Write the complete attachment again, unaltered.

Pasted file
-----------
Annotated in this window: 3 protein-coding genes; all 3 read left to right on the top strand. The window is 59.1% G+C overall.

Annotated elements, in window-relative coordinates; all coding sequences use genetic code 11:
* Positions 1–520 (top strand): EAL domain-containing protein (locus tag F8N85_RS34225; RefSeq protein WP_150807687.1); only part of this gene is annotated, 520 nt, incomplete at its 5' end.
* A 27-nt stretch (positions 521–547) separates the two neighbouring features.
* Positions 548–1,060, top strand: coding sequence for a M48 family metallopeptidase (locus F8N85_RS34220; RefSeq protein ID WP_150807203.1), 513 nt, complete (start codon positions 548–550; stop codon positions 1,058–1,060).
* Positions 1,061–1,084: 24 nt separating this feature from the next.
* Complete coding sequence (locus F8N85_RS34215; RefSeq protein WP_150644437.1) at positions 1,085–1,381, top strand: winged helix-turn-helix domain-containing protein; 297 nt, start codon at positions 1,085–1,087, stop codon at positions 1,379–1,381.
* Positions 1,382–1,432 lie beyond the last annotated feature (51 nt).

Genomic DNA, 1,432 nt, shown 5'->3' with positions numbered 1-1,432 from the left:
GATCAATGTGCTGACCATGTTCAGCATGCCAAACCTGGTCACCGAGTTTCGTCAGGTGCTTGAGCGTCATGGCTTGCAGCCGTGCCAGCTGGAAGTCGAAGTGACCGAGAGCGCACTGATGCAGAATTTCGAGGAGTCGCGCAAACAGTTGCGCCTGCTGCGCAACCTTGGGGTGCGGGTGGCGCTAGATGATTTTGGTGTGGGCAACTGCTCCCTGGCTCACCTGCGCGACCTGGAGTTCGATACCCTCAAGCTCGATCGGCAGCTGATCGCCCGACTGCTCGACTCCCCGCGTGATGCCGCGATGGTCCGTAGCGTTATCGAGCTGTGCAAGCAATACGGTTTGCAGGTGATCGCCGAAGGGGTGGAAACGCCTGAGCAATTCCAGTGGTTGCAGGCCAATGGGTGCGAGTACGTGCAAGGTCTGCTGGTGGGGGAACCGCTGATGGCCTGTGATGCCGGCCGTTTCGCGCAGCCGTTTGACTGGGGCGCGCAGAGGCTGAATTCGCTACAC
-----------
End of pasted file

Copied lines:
Annotated in this window: 3 protein-coding genes; all 3 read left to right on the top strand. The window is 59.1% G+C overall.

Annotated elements, in window-relative coordinates; all coding sequences use genetic code 11:
* Positions 1–520 (top strand): EAL domain-containing protein (locus tag F8N85_RS34225; RefSeq protein WP_150807687.1); only part of this gene is annotated, 520 nt, incomplete at its 5' end.
* A 27-nt stretch (positions 521–547) separates the two neighbouring features.
* Positions 548–1,060, top strand: coding sequence for a M48 family metallopeptidase (locus F8N85_RS34220; RefSeq protein ID WP_150807203.1), 513 nt, complete (start codon positions 548–550; stop codon positions 1,058–1,060).
* Positions 1,061–1,084: 24 nt separating this feature from the next.
* Complete coding sequence (locus F8N85_RS34215; RefSeq protein WP_150644437.1) at positions 1,085–1,381, top strand: winged helix-turn-helix domain-containing protein; 297 nt, start codon at positions 1,085–1,087, stop codon at positions 1,379–1,381.
* Positions 1,382–1,432 lie beyond the last annotated feature (51 nt).

Genomic DNA, 1,432 nt, shown 5'->3' with positions numbered 1-1,432 from the left:
GATCAATGTGCTGACCATGTTCAGCATGCCAAACCTGGTCACCGAGTTTCGTCAGGTGCTTGAGCGTCATGGCTTGCAGCCGTGCCAGCTGGAAGTCGAAGTGACCGAGAGCGCACTGATGCAGAATTTCGAGGAGTCGCGCAAACAGTTGCGCCTGCTGCGCAACCTTGGGGTGCGGGTGGCGCTAGATGATTTTGGTGTGGGCAACTGCTCCCTGGCTCACCTGCGCGACCTGGAGTTCGATACCCTCAAGCTCGATCGGCAGCTGATCGCCCGACTGCTCGACTCCCCGCGTGATGCCGCGATGGTCCGTAGCGTTATCGAGCTGTGCAAGCAATACGGTTTGCAGGTGATCGCCGAAGGGGTGGAAACGCCTGAGCAATTCCAGTGGTTGCAGGCCAATGGGTGCGAGTACGTGCAAGGTCTGCTGGTGGGGGAACCGCTGATGGCCTGTGATGCCGGCCGTTTCGCGCAGCCGTTTGACTGGGGCGCGCAGAGGCTGAATTCGCTACAC